The pro-NDC press have been described in various terms and mocked at because their contributions to the success of the NDC in opposition and now in government have not been appreciated and rewarded.
Mr. President, nobody is asking for any special treatment but a little of what is due us must come to us.
When the famous Kofi ‘traitor’ Adams tape came out in which he was heard telling Gabby Asare Okyere Darko of the NPP that they will make sure you only end as a one-term President, he (Gabby) upon questioning responded having had so many conversations with Kofi Adams and could not recall the one that was on the tape.
What intrigued me most about his response was when he said even you (President Mills) called him after the Sunyani Congress. The question I asked myself was how many of the pro-NDC press editors were called after the Congress, and how many have you ever called since you became the head of state.
Someone even jokingly said, you don’t have their phone numbers.
Prior to this, at your meet the editors series earlier this year, when the Coffee Shop Mafia, for strange and inexplicable reasons all had cause to absent themselves, went and sat on Peace FM’s Kokrokoo Show, they had the audacity to boast about how many times you had called them personally and sometimes through your aid.
Ordinarily, I won’t be bothered about it, but Mr. President, what is good for the goose is equally good for the gander.
Even despite your offer of friendliness and gesture to the Coffee Shop Mafia, they still spite you and wished you had lost the 2008 elections and fervently wish now that the 2012 elections see you out of the castle.
Have you ever had time to read the Daily Guide, the New Crusading Guide, the Chronicle, etc, and have you bothered to count the number of advert they get. It is looking like a case of empowering your enemy to fight you.
Mr. President, we are not for a moment saying these papers don’t deserve the adverts, after all, there are also Ghanaians, there also have bills to pay, and what is more, for any democracy to thrive you need the opposition newspapers to point out your flaws and bring out the best in you, so that you don’t think all is well.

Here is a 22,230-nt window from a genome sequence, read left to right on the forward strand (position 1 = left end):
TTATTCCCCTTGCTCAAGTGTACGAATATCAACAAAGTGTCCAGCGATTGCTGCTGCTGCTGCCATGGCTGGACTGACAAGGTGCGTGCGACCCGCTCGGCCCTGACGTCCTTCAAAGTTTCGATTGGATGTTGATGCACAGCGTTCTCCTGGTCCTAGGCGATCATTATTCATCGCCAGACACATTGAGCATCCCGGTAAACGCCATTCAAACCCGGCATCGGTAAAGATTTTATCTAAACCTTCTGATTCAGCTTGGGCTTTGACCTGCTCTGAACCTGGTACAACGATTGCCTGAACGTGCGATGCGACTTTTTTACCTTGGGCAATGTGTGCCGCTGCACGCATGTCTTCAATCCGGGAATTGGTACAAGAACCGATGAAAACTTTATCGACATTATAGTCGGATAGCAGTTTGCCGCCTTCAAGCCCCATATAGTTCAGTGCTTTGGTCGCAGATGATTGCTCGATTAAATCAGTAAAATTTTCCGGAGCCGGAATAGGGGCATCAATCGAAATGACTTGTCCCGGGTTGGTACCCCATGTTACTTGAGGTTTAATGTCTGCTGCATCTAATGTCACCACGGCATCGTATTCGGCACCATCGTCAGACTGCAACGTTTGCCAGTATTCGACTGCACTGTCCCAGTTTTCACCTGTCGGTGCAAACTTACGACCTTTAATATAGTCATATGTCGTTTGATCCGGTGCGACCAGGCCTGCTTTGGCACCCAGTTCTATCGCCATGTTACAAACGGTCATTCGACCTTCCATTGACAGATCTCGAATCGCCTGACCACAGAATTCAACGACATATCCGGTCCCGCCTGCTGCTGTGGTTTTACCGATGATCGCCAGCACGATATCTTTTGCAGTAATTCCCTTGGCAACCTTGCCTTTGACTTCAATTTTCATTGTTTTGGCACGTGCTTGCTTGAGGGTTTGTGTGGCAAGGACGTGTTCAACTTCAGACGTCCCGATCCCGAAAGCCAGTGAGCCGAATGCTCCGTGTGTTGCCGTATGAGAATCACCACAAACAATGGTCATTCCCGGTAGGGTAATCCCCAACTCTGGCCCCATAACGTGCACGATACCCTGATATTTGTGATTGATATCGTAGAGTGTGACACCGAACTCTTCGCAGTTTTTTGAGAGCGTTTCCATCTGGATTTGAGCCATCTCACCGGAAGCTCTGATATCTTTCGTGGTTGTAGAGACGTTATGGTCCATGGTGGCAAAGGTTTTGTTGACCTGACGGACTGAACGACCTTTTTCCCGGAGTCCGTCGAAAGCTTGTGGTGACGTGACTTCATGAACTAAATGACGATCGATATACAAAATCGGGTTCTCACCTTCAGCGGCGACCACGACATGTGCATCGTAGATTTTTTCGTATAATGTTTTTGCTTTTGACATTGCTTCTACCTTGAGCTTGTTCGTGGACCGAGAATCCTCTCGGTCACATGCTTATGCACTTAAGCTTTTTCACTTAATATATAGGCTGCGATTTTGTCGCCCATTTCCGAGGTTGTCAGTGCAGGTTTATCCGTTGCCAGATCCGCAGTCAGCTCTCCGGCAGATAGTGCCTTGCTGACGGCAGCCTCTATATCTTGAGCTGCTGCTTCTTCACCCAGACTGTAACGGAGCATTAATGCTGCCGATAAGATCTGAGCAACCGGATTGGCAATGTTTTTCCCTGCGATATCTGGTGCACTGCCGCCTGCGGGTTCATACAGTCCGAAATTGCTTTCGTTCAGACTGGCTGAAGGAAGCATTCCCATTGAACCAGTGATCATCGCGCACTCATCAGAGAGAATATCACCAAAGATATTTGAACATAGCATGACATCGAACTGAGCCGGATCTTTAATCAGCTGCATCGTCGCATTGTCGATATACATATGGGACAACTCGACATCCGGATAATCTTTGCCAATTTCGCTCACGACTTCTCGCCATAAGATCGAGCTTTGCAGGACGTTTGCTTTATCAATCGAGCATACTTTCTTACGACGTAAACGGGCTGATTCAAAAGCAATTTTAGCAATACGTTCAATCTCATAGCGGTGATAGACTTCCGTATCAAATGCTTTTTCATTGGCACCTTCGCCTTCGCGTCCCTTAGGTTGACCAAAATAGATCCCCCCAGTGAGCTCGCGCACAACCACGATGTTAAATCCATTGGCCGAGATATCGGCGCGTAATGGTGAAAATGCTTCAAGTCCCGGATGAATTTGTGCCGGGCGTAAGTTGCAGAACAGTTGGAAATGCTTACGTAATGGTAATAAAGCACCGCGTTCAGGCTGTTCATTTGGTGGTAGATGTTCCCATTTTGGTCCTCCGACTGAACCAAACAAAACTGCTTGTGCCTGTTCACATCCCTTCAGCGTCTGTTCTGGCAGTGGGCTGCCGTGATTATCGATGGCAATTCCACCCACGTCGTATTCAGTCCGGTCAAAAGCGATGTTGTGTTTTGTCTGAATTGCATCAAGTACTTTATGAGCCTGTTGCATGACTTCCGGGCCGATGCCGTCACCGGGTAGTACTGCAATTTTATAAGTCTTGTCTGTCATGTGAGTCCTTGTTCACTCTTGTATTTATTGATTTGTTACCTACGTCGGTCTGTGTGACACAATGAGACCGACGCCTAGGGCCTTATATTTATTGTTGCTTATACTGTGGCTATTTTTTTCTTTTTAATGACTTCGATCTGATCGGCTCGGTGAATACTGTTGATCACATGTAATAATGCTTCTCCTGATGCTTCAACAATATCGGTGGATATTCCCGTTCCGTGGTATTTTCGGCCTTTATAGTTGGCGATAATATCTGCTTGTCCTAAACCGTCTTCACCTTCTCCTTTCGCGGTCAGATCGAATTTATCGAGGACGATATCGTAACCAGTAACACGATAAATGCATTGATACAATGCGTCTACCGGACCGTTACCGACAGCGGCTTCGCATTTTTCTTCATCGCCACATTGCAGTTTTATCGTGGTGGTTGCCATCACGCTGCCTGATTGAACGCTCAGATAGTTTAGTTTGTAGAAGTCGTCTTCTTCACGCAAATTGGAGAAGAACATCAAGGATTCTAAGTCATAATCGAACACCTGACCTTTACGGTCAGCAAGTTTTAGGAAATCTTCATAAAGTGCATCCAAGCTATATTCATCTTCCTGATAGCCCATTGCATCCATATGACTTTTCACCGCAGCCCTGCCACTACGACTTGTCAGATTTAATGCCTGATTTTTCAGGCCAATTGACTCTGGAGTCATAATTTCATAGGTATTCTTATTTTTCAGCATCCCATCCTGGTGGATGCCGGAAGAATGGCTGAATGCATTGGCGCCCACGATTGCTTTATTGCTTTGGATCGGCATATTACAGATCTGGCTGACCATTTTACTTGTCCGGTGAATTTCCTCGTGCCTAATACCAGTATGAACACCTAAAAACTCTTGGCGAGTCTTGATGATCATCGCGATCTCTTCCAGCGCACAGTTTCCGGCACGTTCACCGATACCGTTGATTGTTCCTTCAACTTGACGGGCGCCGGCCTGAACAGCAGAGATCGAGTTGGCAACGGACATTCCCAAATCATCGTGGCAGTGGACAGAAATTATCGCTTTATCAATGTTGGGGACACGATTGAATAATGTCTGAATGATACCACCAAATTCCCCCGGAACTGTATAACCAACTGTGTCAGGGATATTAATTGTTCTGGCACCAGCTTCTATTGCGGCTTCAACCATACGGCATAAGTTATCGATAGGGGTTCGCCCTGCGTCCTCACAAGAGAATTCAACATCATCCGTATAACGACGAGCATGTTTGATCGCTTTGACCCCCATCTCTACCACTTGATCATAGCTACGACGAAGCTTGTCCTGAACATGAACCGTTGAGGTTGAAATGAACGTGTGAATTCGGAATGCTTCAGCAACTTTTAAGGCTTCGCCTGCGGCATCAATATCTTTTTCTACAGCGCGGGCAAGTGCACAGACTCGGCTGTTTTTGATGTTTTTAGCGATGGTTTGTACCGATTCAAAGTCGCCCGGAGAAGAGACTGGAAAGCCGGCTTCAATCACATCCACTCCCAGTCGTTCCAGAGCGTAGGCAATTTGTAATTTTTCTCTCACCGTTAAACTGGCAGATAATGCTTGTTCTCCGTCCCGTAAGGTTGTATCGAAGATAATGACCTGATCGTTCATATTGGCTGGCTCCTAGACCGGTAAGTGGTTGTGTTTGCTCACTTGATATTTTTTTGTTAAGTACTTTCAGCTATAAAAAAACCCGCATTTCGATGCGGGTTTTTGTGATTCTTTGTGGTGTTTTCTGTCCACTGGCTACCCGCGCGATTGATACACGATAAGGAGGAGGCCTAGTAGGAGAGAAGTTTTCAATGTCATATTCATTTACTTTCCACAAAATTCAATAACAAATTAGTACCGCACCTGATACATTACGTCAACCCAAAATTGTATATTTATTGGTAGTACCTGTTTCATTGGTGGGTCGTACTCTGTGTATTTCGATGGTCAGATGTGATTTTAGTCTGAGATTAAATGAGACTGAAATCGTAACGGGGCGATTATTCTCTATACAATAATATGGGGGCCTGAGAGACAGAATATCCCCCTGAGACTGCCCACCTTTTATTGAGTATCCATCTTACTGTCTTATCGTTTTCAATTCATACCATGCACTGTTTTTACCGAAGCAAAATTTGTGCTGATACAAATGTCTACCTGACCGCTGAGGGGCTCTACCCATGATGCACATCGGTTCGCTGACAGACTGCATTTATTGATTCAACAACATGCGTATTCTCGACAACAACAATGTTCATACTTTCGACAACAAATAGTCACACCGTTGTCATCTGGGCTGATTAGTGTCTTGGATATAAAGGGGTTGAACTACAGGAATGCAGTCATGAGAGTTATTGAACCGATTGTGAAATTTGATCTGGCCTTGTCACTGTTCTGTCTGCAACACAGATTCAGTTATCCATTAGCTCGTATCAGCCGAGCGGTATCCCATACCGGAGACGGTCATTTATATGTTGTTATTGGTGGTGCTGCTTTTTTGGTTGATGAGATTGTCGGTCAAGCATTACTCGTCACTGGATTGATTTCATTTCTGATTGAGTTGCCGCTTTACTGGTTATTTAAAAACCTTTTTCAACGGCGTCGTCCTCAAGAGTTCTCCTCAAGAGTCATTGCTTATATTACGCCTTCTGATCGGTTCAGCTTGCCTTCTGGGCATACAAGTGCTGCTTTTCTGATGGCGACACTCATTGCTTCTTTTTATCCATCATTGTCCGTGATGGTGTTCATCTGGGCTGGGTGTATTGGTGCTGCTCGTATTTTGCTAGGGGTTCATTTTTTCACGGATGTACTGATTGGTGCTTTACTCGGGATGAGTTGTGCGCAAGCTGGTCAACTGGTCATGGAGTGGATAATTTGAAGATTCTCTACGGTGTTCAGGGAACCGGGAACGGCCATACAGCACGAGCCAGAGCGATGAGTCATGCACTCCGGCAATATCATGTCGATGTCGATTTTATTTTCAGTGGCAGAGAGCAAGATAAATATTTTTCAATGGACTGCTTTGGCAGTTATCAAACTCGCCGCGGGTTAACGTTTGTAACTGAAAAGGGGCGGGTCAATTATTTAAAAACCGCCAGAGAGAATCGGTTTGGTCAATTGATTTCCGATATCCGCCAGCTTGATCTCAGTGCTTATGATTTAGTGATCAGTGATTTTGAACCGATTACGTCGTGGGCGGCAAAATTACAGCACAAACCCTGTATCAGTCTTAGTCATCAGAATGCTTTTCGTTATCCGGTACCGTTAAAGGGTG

Mr. President, what we are asking for is our share of what goes to them.
Mr. President, what hurts me most is the current biometric voter’s registration exercise under-taken by the Electoral Commission (EC). Do you know that considering such a national exercise when the advert came to be shared the pro-NDC newspapers were left out? This is not an annual exercise it only comes once a while whenever they is the need to reform why are we the pro-NDC papers too not considered? Is it our fault that we have decided to put our weight behind you?
In conclusion, Mr. President in December last year, we waited and waited for a Christmas card or a diary or a calendar from you but it never came. Something we could also keep as a memorabilia and show to our children that once upon a time when you were the President you remembered our contribution to your government and our democracy.
As a stickler of principles and preacher of fairness, and someone who rewardsw loyalty, would you say Mr. President that it was the best thing to do?.
I believe you will look at this as coming from one who is not only out to survive, but to make his own little contribution to the growth and well-being of this great nation of ours, Ghana.
This is the first of many letters Mr. President I would be writing to you as we approach the December elections.
Mr. President, you pay people around you to tell you what you want to hear, I am paid to tell the truth, and the truth I would tell you anytime I write to you. I hope you would find the time to read.

May God lead you in the path of justice, fairness and truth.

God bless you,
God bless Ghana,

Your citizen,
Abdul Razak Bawa